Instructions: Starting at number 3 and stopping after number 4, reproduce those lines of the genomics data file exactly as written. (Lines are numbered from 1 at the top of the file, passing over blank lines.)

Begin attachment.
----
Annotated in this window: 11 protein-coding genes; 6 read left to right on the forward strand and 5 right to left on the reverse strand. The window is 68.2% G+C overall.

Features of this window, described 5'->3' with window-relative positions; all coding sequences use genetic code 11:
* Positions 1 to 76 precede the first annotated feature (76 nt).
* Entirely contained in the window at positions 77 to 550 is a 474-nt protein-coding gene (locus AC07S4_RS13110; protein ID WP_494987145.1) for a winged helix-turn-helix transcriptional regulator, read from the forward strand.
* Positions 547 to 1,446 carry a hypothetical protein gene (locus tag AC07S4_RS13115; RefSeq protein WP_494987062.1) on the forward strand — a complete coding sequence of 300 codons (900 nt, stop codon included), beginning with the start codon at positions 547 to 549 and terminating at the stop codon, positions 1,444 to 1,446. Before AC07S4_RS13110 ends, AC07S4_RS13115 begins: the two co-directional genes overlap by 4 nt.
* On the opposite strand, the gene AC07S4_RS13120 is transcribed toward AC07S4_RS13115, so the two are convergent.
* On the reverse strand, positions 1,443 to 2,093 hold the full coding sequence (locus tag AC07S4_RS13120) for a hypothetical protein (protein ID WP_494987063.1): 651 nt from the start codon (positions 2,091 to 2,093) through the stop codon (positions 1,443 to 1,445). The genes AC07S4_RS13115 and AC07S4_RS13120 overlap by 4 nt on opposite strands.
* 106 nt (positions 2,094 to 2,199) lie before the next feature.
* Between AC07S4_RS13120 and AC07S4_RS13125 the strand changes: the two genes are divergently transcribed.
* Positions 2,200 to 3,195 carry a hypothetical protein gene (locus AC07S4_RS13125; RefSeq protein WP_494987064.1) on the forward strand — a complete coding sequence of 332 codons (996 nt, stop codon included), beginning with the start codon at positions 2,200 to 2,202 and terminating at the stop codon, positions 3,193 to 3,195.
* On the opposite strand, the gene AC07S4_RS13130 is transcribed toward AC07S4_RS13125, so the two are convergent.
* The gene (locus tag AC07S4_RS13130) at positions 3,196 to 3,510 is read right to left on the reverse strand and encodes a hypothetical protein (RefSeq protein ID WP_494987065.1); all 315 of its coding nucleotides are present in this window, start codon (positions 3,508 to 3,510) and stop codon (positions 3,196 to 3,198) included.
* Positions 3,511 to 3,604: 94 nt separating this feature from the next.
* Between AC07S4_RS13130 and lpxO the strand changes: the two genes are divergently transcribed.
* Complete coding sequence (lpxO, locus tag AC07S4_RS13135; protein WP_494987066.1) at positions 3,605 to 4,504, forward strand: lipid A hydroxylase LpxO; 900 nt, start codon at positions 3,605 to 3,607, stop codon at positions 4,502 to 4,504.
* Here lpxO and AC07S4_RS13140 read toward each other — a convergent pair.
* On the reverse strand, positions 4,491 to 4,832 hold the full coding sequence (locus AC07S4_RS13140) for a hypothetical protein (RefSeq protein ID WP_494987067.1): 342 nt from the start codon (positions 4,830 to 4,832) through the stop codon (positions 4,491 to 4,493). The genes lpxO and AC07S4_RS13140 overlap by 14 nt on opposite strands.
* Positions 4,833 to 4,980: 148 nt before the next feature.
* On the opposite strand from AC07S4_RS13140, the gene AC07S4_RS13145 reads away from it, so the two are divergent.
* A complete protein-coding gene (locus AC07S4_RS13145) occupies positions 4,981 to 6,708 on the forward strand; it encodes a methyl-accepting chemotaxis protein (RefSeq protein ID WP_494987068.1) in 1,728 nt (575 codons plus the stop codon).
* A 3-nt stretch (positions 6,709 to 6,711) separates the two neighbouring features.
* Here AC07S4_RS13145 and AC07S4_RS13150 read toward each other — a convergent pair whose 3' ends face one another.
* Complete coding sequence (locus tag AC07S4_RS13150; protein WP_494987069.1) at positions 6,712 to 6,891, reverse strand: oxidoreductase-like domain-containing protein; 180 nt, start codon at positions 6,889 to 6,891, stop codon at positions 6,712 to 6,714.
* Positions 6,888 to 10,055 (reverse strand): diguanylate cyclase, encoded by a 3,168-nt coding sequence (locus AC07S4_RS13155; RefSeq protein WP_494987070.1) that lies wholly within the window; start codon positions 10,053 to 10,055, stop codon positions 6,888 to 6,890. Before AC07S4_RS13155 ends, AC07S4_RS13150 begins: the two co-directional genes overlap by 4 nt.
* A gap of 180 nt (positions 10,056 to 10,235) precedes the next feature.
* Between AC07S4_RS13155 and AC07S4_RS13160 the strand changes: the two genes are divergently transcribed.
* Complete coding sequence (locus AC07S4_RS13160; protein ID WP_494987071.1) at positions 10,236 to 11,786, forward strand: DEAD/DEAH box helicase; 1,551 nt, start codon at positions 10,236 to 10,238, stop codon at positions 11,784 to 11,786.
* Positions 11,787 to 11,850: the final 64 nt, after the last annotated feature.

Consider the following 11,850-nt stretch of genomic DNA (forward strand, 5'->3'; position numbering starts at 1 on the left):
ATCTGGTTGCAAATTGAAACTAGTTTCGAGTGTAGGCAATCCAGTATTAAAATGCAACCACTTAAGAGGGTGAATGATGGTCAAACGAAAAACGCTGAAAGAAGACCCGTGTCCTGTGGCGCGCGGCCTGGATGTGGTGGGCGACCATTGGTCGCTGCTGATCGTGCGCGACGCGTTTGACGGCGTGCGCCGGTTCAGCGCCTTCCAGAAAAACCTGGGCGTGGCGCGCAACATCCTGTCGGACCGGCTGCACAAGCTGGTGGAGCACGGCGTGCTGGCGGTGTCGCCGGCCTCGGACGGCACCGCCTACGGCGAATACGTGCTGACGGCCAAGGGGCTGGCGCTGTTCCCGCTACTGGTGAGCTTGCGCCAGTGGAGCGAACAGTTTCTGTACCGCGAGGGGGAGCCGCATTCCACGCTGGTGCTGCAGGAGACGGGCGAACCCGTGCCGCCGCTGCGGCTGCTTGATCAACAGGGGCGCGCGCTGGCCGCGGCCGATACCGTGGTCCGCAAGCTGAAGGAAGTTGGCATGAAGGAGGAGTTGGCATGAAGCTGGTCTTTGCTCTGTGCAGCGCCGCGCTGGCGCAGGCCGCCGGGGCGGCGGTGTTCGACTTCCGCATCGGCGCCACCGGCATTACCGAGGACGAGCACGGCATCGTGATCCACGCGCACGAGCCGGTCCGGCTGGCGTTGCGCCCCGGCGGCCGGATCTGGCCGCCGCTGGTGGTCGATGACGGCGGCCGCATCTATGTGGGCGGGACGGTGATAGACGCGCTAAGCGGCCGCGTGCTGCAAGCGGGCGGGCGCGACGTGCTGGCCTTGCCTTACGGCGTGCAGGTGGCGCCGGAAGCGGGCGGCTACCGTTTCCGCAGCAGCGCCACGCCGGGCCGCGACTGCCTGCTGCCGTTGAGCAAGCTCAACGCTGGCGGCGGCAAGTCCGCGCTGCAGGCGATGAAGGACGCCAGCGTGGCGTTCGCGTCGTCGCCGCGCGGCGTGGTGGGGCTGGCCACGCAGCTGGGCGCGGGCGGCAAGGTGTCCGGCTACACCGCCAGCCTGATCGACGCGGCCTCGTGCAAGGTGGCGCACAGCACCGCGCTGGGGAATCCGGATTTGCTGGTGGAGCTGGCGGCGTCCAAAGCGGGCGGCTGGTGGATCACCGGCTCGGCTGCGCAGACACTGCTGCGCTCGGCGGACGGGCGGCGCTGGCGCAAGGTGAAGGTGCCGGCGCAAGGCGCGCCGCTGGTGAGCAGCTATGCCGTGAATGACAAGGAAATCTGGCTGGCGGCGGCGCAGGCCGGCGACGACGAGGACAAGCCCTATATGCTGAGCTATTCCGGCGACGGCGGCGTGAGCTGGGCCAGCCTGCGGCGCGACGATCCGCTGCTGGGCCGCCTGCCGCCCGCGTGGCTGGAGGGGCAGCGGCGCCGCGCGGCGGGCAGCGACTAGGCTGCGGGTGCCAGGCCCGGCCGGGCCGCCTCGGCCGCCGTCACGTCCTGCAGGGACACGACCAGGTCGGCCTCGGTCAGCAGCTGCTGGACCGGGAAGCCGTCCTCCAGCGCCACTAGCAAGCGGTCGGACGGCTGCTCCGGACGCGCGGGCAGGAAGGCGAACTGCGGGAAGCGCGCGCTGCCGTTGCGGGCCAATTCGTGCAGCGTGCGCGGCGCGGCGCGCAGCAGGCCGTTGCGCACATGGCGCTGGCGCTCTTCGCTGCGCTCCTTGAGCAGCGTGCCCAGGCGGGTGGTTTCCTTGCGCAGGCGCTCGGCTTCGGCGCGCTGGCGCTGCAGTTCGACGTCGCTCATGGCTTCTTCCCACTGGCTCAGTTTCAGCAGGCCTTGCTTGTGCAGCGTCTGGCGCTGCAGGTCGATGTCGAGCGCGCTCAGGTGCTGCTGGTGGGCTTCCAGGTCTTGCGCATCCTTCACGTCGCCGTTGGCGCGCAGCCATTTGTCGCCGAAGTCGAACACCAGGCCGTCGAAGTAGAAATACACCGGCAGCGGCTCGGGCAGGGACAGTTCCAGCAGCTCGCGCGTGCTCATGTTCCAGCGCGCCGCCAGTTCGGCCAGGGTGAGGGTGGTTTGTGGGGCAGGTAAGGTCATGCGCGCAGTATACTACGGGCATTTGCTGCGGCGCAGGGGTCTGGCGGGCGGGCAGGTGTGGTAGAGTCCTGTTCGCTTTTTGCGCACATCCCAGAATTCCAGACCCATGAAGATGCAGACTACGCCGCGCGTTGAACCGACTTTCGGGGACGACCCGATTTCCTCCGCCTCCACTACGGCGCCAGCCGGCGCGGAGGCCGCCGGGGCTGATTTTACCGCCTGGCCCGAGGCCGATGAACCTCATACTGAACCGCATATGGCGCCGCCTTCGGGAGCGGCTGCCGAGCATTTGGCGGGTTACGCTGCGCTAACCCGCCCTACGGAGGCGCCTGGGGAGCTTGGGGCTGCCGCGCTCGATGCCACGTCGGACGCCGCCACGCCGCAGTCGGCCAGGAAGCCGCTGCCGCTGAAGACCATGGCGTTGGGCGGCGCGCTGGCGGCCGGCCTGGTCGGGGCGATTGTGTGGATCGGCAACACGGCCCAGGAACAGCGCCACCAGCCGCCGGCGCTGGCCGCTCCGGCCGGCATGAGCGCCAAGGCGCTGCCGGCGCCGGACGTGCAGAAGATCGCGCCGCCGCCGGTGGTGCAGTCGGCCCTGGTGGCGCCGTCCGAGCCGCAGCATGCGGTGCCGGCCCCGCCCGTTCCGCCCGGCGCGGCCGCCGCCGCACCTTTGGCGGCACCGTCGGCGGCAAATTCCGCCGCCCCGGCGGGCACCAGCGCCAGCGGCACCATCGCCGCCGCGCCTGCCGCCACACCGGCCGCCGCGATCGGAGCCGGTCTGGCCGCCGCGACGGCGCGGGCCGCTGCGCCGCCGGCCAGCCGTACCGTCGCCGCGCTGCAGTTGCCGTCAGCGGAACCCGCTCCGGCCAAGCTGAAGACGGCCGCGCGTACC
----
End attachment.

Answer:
* Positions 1 to 76 precede the first annotated feature (76 nt).
* Entirely contained in the window at positions 77 to 550 is a 474-nt protein-coding gene (locus AC07S4_RS13110; protein ID WP_494987145.1) for a winged helix-turn-helix transcriptional regulator, read from the forward strand.